Mapping the Future of Green Innovation comes from Maddock Douglas, an Illinois-based consultancy focusing on innovation. Its MapChange study tracks both the climate change actions of more than 90 leading U.S. corporations and consumer perception of those actions. (Much of the data came from company research conducted by Climate Counts, a nonprofit group on whose board I sit.) The study (download – PDF) illustrates that a significant disparity exists between the actual sustainable activity of brands and consumers’ perception of sustainable activity of those brands.

The report plots companies in various sectors on a classic 2×2 diagram, showing which companies are "Bashfuls" (those not getting the credit they deserve for their sustainability commitment and performance), "Laggards" (those neither getting nor deserving credit), "Lucky" (those getting more credit than they deserve), and "Leaders" (those getting deserved credit). There are 2×2 diagrams for several sectors, including airlines, banks, electronics, food and beverage, hotels, household goods, internet/software/media, restaurants, and shipping companies.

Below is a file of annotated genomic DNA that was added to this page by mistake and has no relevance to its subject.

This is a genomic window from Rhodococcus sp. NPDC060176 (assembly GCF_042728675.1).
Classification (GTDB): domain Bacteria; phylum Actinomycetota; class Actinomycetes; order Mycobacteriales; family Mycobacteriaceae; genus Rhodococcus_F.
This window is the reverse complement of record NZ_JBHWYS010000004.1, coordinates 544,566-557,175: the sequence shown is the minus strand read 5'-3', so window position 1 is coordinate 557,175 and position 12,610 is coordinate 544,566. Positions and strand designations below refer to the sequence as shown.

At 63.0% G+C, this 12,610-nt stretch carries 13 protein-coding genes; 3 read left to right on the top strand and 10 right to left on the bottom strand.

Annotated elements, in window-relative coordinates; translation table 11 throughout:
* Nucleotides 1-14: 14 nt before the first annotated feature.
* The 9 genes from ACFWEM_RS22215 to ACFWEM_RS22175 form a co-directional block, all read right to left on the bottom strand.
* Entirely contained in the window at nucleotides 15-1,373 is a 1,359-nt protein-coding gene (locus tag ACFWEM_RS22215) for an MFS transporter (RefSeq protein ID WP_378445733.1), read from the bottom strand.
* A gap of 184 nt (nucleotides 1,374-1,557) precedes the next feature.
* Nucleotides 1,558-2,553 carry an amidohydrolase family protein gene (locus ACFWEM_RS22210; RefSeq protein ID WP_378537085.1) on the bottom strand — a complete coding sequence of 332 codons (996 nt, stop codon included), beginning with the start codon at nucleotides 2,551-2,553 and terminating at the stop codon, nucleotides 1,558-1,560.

The report ends with the 5 "C’s" of sustainability branding, which I’ll let you wade through to see how much they differ from the classic 5 "P’s" of marketing.

An excerpt:

Can your next drink or snack really change the world? Maybe not, but the company that makes it certainly could. With tremendous distribution networks, packaging needs and consumer demand, these companies have a large climate footprint as a baseline and a lot of room to improve.

According to the MapChange Study, General Mills has a perceived sustainability score of 82 — but the brand’s actual score is 49. We think that’s a pretty big difference. Currently, that gap doesn’t seem to be hurting their numbers — or the numbers of other industry-leading brands. For example, General Mills was named a top corporate citizen by Corporate Responsibility Magazine in seven responsibility categories with a lower-weighted emphasis on green. However, the short-lived advantage of a strong, but shallow green perception, alone, will likely only last so long. We believe it is not what large companies stand to gain — but what they stand to lose that’s important.

Got all that? As you well know, communicating and marketing effectively in today’s wired and cynical world will take more than all the tips and insights these three reports together can muster. But these are a start, some grist for making next year’s round of Earth Day promo that much more effective.